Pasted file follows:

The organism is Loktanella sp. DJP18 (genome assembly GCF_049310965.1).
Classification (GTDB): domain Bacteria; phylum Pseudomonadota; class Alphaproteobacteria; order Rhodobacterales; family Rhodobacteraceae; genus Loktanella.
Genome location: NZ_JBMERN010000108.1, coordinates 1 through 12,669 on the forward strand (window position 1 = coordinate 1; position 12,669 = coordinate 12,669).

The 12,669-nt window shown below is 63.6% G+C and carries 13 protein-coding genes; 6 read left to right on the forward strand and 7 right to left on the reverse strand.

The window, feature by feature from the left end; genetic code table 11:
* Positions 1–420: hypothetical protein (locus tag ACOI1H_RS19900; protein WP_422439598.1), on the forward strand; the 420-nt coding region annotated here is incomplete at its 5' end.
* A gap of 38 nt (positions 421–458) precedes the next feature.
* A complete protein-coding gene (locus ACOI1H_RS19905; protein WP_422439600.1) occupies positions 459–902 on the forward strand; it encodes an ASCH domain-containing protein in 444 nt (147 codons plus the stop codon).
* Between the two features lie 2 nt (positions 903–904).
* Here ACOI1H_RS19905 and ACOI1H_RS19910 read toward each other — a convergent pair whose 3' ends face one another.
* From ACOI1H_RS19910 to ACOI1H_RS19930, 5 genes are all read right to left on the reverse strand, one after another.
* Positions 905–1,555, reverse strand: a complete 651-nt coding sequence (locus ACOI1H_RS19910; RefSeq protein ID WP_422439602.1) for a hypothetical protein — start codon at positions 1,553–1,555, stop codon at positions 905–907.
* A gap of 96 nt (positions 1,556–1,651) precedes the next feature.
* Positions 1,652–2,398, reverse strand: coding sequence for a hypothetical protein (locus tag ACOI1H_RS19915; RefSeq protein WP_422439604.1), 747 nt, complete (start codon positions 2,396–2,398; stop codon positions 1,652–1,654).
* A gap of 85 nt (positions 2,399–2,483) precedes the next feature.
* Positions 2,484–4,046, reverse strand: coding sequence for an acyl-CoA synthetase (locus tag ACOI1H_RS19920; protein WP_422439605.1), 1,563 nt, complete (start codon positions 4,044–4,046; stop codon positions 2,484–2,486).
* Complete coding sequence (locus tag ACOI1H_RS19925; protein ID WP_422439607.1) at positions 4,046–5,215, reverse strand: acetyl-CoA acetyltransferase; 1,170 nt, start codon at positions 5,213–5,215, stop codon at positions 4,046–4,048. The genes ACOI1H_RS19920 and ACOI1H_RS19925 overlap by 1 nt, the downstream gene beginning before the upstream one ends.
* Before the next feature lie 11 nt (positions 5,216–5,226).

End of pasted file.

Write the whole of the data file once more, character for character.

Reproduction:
The organism is Loktanella sp. DJP18 (genome assembly GCF_049310965.1).
Classification (GTDB): domain Bacteria; phylum Pseudomonadota; class Alphaproteobacteria; order Rhodobacterales; family Rhodobacteraceae; genus Loktanella.
Genome location: NZ_JBMERN010000108.1, coordinates 1 through 12,669 on the forward strand (window position 1 = coordinate 1; position 12,669 = coordinate 12,669).

The 12,669-nt window shown below is 63.6% G+C and carries 13 protein-coding genes; 6 read left to right on the forward strand and 7 right to left on the reverse strand.

The window, feature by feature from the left end; genetic code table 11:
* Positions 1–420: hypothetical protein (locus tag ACOI1H_RS19900; protein WP_422439598.1), on the forward strand; the 420-nt coding region annotated here is incomplete at its 5' end.
* A gap of 38 nt (positions 421–458) precedes the next feature.
* A complete protein-coding gene (locus ACOI1H_RS19905; protein WP_422439600.1) occupies positions 459–902 on the forward strand; it encodes an ASCH domain-containing protein in 444 nt (147 codons plus the stop codon).
* Between the two features lie 2 nt (positions 903–904).
* Here ACOI1H_RS19905 and ACOI1H_RS19910 read toward each other — a convergent pair whose 3' ends face one another.
* From ACOI1H_RS19910 to ACOI1H_RS19930, 5 genes are all read right to left on the reverse strand, one after another.
* Positions 905–1,555, reverse strand: a complete 651-nt coding sequence (locus ACOI1H_RS19910; RefSeq protein ID WP_422439602.1) for a hypothetical protein — start codon at positions 1,553–1,555, stop codon at positions 905–907.
* A gap of 96 nt (positions 1,556–1,651) precedes the next feature.
* Positions 1,652–2,398, reverse strand: coding sequence for a hypothetical protein (locus tag ACOI1H_RS19915; RefSeq protein WP_422439604.1), 747 nt, complete (start codon positions 2,396–2,398; stop codon positions 1,652–1,654).
* A gap of 85 nt (positions 2,399–2,483) precedes the next feature.
* Positions 2,484–4,046, reverse strand: coding sequence for an acyl-CoA synthetase (locus tag ACOI1H_RS19920; protein WP_422439605.1), 1,563 nt, complete (start codon positions 4,044–4,046; stop codon positions 2,484–2,486).
* Complete coding sequence (locus tag ACOI1H_RS19925; protein ID WP_422439607.1) at positions 4,046–5,215, reverse strand: acetyl-CoA acetyltransferase; 1,170 nt, start codon at positions 5,213–5,215, stop codon at positions 4,046–4,048. The genes ACOI1H_RS19920 and ACOI1H_RS19925 overlap by 1 nt, the downstream gene beginning before the upstream one ends.
* Before the next feature lie 11 nt (positions 5,216–5,226).